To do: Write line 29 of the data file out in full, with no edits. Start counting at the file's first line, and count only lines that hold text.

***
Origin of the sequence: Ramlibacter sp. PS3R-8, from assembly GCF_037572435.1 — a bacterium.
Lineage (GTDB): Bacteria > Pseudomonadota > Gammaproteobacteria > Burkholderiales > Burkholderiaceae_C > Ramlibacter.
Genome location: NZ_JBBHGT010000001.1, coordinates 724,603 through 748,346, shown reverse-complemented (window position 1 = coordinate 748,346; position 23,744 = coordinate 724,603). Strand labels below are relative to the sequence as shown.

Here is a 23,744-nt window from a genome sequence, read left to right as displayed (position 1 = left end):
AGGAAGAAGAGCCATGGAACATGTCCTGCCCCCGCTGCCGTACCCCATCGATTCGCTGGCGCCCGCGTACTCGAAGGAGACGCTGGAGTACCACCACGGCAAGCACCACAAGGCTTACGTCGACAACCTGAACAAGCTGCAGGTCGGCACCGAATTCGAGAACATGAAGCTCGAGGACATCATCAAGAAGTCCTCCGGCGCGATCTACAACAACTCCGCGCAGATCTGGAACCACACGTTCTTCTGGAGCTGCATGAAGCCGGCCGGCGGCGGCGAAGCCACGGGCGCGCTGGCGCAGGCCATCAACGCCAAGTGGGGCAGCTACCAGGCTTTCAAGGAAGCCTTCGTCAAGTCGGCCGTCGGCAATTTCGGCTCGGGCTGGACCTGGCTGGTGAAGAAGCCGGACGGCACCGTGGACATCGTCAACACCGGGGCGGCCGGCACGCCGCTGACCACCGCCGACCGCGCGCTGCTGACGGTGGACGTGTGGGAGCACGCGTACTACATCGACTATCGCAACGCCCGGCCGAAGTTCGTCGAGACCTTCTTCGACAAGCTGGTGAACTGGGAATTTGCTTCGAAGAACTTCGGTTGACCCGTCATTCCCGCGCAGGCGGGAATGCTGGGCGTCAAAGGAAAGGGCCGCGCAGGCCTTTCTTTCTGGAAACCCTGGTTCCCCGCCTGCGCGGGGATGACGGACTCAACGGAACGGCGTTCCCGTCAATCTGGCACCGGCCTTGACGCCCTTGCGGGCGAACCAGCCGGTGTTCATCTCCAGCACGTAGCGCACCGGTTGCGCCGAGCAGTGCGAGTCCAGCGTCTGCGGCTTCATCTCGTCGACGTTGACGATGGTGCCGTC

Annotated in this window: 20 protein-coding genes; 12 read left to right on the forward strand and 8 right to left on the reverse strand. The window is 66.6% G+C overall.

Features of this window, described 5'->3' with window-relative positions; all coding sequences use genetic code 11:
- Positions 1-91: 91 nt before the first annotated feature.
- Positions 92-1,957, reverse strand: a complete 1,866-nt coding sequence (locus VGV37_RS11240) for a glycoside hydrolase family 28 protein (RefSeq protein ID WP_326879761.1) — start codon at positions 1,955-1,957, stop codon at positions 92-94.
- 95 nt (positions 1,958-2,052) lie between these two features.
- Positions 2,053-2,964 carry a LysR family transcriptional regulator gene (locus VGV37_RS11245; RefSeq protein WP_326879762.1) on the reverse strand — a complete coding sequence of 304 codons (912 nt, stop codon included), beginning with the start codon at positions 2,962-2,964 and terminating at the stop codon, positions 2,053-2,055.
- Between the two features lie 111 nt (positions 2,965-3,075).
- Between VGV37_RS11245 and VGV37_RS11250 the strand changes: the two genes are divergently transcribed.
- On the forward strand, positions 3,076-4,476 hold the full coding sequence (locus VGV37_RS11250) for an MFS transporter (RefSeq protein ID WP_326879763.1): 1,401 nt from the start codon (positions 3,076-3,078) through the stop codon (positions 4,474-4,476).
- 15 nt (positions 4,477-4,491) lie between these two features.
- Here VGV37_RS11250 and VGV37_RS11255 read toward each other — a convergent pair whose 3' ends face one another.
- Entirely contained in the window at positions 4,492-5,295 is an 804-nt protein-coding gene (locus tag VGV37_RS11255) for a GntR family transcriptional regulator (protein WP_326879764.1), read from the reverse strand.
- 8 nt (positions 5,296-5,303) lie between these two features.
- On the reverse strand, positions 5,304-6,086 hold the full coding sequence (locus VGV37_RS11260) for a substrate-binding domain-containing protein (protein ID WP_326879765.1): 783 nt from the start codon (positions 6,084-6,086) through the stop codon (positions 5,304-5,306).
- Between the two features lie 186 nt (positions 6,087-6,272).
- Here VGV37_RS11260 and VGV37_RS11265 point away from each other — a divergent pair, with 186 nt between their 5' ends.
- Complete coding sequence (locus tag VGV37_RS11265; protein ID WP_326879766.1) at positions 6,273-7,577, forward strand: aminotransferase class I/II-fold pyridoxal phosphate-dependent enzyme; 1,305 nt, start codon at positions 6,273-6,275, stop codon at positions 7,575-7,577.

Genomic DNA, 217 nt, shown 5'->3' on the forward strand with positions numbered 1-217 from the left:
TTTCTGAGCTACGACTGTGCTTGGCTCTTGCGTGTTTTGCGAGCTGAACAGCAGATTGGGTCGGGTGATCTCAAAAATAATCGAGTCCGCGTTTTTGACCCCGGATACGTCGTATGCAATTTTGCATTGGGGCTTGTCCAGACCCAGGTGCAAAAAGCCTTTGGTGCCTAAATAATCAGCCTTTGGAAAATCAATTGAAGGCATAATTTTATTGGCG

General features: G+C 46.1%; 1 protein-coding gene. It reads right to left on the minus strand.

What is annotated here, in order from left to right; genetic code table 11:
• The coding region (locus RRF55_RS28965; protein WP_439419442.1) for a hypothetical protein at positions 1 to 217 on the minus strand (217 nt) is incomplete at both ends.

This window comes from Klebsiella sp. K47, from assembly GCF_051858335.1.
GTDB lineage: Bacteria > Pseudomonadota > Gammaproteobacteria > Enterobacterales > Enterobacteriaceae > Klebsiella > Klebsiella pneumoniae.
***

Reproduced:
GTDB lineage: Bacteria > Pseudomonadota > Gammaproteobacteria > Enterobacterales > Enterobacteriaceae > Klebsiella > Klebsiella pneumoniae.